In 1966, to increase the efficiency of government administration, Jigme Dorji Wangchuck made Thimphu the year-round capital. In May 1968, the comprehensive Rules and Regulations of the National Assembly revised the legal basis of the power granted to the National Assembly. The Druk Gyalpo decreed that henceforth sovereign power, including the power to remove government ministers and the Druk Gyalpo himself, would reside with the National Assembly. The following November, the Druk Gyalpo renounced his veto power over National Assembly bills and said he would step down if two-thirds of the legislature passed a no-confidence vote. Although he did nothing to undermine the retention of the Wangchuck dynasty, the Druk Gyalpo in 1969 called for a triennial vote of confidence by the National Assembly (later abolished by his successor) to renew the Druk Gyalpo's mandate to rule.
Diplomatic overtures also were made during Jigme Dorji Wangchuck's reign. Although always seeking to be formally neutral and nonaligned in relations with China and India, Bhutan also sought more direct links internationally than had occurred previously under the foreign-policy guidance of India. Consequently, in 1962 Bhutan joined the Colombo Plan for Cooperative, Economic, and Social Development in Asia and the Pacific known as the Colombo Plan, and in 1966 notified India of its desire to become a member of the United Nations (UN). In 1971 after holding observer status for three years, Bhutan was admitted to the UN. In an effort to maintain Bhutan as a stable buffer state, India continued to provide substantial amounts of development aid.
Jigme Dorji Wangchuck ruled until his death in July 1972 and was succeeded by his seventeen-year-old son, Jigme Singye Wangchuck. The close ties of the Wangchuck and Dorji families were reemphasized in the person of the new king, whose mother, Ashi Kesang Dorji (ashi means princess), was the sister of the lonchen, Jigme Palden Dorji. Jigme Singye Wangchuck, who had been educated in India and Britain, had been appointed ponlop of Tongsa in May 1972 and by July that year had become the Druk Gyalpo. With his mother and two elder sisters as advisers, the new Druk Gyalpo was thrust into the affairs of state. He was often seen among the people, in the countryside, at festivals, and, as his reign progressed, meeting with foreign dignitaries in Bhutan and abroad. His formal coronation took place in June 1974, and soon thereafter the strains between the Wangchucks and Dorjis were relieved with the return that year of the exiled members of the latter family. The reconciliation, however, was preceded by reports of a plot to assassinate the new Druk Gyalpo before his coronation could take place and to set fire to the Tashichhodzong (Fortress of the Glorious Religion, the seat of government in Thimphu). Yangki was the alleged force behind the plot, which was uncovered three months before the coronation; thirty persons were arrested, including high government and police officials.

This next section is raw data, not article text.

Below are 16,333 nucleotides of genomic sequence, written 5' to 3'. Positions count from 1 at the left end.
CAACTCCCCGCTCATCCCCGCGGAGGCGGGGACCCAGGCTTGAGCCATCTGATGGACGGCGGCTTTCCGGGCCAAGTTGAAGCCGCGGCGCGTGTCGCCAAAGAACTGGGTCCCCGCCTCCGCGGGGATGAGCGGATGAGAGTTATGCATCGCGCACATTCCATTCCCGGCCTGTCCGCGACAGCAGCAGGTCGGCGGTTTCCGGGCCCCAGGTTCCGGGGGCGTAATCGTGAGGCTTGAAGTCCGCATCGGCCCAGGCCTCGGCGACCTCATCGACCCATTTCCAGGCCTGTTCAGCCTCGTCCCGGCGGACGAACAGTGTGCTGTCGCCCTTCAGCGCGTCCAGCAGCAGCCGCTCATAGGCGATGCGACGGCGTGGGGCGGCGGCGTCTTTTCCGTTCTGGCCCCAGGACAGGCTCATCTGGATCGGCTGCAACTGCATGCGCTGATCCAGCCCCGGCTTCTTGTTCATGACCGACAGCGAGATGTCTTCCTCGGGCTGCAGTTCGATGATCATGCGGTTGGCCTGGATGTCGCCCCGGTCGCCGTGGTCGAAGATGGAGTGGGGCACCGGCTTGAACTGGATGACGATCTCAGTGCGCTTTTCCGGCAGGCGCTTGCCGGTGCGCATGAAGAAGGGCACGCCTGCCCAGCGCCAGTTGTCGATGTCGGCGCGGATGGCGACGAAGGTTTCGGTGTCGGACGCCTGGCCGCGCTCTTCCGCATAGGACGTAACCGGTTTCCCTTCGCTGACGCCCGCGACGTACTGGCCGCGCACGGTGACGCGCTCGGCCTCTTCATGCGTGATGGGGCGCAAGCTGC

Source: U.S. Library of Congress